Then there’s the PS5, which is roughly the same size as the Xbox Series X, if not marginally larger. Its dimensions are 390 mm x 104 mm x 260 mm, and weighs about 4.5 kg. The Digital Edition is slightly smaller, with dimensions of 390 mm x 92 mm x 260 mm and a weight of 3.9 kg.

One consideration to keep in mind for both PS5 SKUs is that neither of their dimensions include the base the consoles come with.



When it comes to connectivity, the PS5 is looking pretty future proof. It’s been confirmed that the PS5 and its Digital Edition will feature support for WiFi 6, which is as up-to-date as it can get right now. WiFi 6 offers download speeds of up to 9.6 gbps, which is significantly more than the 3.5 gbps max speed that the PS4 Pro offered, and even more than the 300 mbps of the base PS4. The PS5 is almost as future-proof in terms of Bluetooth connectivity as well, and will feature support for Bluetooth 5.1. That’s not entirely up-to-date, with 5.2 recently having come out, but it’s still pretty future-proof. 

And what ports exactly will the PS5 have? There will be four USB ports – one high speed Type A port, two Super-Speed Type A port, and one Super-Speed Type C port. There will also be an ethernet socket. The PS5 will have a 350W power socket, while the PS5 Digital Edition will have a 340W power socket.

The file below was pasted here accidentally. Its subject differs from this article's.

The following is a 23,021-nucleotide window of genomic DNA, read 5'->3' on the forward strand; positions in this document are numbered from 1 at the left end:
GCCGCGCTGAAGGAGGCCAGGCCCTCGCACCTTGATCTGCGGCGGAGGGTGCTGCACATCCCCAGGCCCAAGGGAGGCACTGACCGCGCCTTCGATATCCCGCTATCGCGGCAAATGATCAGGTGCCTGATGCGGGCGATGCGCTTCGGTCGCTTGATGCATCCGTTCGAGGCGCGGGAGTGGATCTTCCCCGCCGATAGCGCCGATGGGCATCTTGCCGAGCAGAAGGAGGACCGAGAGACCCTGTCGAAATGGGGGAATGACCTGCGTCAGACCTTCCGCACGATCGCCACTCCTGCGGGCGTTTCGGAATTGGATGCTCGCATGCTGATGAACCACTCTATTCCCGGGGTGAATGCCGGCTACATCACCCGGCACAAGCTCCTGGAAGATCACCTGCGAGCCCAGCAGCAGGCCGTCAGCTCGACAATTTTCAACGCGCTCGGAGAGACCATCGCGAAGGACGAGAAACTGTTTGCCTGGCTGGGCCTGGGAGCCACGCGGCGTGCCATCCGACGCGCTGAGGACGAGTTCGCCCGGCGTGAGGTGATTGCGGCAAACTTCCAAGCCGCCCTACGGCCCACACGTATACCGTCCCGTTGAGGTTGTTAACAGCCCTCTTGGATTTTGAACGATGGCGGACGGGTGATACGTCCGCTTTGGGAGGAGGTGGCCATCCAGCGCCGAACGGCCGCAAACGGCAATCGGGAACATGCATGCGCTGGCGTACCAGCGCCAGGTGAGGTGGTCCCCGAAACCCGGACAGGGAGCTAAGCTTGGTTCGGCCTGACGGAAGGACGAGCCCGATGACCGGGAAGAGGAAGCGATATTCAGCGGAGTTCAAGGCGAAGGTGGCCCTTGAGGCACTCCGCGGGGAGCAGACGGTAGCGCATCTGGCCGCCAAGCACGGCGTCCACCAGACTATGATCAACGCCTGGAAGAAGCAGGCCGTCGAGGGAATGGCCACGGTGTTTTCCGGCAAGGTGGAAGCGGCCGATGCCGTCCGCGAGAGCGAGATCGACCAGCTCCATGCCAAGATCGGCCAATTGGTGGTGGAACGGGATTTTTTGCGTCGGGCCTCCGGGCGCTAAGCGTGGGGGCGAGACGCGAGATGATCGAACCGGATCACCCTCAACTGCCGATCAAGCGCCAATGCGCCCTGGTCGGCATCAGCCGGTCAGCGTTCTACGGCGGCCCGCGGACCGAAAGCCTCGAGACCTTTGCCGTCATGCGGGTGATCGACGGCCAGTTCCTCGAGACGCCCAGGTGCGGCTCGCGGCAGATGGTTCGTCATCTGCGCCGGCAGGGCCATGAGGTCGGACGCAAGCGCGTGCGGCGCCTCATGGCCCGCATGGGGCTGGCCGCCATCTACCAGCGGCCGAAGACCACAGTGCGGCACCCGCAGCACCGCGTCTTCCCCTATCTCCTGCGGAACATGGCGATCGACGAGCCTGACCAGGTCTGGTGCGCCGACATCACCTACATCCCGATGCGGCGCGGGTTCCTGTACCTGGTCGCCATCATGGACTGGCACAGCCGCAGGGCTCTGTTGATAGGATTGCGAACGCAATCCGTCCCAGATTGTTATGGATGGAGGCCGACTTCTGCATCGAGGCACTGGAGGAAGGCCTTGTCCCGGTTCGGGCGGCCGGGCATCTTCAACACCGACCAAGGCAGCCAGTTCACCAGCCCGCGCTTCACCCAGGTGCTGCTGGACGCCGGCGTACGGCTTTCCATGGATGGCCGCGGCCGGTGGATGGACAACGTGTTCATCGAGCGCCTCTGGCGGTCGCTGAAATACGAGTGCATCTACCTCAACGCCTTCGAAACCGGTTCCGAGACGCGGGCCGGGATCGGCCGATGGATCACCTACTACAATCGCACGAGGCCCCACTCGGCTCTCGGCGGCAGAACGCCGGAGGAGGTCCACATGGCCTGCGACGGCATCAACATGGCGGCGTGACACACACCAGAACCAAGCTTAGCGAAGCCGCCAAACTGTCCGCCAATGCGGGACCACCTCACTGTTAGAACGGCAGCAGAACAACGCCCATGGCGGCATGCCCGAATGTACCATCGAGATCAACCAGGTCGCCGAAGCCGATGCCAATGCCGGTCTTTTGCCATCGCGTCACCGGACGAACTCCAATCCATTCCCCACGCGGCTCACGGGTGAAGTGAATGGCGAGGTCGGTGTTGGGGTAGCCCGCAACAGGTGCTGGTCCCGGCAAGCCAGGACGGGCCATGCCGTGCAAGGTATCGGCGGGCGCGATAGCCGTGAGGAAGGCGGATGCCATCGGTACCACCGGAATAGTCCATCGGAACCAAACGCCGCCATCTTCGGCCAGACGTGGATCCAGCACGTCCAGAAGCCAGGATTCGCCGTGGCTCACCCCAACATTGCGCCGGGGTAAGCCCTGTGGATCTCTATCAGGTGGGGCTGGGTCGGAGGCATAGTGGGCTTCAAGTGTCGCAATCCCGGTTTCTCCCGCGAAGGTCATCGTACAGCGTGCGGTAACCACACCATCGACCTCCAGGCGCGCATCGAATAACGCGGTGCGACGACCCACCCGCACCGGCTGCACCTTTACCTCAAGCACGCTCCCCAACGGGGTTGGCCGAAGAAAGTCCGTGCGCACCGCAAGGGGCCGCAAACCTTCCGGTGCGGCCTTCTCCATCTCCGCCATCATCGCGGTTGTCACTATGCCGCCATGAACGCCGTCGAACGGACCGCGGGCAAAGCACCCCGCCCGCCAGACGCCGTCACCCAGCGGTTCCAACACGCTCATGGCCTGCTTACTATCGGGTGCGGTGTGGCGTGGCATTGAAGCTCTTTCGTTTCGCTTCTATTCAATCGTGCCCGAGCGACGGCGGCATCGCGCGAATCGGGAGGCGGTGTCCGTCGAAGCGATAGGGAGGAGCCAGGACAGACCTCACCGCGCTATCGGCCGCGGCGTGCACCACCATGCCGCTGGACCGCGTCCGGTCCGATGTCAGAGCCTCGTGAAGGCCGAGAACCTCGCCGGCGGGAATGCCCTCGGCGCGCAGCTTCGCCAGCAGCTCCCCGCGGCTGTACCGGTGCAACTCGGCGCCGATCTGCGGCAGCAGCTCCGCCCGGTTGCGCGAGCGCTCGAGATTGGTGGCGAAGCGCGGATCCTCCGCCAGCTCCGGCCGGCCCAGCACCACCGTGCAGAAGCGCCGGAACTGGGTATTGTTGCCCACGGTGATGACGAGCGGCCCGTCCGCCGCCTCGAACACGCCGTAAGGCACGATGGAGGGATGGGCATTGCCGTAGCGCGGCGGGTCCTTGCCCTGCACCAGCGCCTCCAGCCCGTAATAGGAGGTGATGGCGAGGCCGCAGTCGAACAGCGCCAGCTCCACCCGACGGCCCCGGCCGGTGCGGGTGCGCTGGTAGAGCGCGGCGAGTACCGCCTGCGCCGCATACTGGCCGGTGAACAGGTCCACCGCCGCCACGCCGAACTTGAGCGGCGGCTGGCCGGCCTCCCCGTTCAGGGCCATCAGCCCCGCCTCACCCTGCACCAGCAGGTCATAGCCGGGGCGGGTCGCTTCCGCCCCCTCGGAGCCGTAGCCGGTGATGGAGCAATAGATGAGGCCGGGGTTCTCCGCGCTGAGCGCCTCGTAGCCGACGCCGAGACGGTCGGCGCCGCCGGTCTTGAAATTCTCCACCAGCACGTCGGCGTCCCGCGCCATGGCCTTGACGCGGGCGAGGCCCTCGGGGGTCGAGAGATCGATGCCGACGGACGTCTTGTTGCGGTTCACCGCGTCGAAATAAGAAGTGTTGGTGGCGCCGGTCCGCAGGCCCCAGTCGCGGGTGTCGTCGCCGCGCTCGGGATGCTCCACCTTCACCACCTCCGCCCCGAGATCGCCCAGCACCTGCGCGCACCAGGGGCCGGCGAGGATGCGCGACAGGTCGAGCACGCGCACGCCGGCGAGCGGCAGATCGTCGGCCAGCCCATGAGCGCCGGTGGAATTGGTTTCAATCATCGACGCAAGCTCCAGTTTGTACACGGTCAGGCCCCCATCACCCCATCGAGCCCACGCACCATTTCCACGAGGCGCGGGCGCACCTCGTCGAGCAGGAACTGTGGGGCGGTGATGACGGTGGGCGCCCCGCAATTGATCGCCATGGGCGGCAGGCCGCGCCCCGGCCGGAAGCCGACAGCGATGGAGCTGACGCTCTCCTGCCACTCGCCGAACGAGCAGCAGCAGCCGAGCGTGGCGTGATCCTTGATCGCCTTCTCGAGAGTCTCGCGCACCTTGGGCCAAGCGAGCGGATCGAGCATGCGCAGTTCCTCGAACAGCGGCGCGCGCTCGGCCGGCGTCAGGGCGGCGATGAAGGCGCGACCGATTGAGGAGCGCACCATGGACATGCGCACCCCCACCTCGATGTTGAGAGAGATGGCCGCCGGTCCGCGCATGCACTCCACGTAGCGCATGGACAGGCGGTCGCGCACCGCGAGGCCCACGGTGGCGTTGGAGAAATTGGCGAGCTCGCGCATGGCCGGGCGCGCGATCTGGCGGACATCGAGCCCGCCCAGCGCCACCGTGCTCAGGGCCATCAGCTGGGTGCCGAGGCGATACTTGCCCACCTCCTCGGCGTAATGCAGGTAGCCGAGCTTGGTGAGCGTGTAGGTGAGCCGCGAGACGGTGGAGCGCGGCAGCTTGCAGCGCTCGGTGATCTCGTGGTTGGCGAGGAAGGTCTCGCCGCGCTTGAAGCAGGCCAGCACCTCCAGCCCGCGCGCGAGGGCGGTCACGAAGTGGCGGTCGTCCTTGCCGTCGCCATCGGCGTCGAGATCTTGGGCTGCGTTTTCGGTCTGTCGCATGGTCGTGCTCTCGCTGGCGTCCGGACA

And what about the two Xbox consoles? The Xbox Series X and Series S feature support for WiFi 5, which means they’re lagging behind the PS5, with max download speeds of 3.5 gbps. Both consoles also have three USB 3.1 ports, but it’s been confirmed that there will be no USB-C ports, which is a little disappointing. All three ports are for USB Type-A. 

The Xbox Series X and Series S both have an additional slot for SSD expansions, an ethernet cable, an HDMI 2.1 out, and power sockets, though curiously, Microsoft haven’t yet officially revealed the exact power draw for either console. Estimates suggest that the Xbox Series X’s power draw might be up to 300W. Additionally, both the Series X and Series S also feature Braille bumps next to their ports, which is yet another crucial step Microsoft have taken in their constant bid for greater accessibility. 


ps5 xbox series x

Well, there really isn’t much of a conclusion to draw here, at least in terms of comparisons. It’s not like we’re speaking about things such as the launch lineup or prices or which console has the better controller- these are dry facts, and won’t really be major factors that most will consider when making a purchasing decision. The PS5 is the more future proof console as far as connectivity is concerned with both WiFi and Bluetooth. It also has a rather heavy power draw at 350W and 340W for its two SKUs, but there isn’t a comparison to be made here either, since Microsoft haven’t revealed the exact numbers for their consoles on that front.

When it comes to the form factor, which of the consoles you prefer boils down entirely to your personal tastes, though as far as dimensions are concerned, it’s hard to beat the convenience that the Xbox Series S’ small size and stature go hand-in-hand.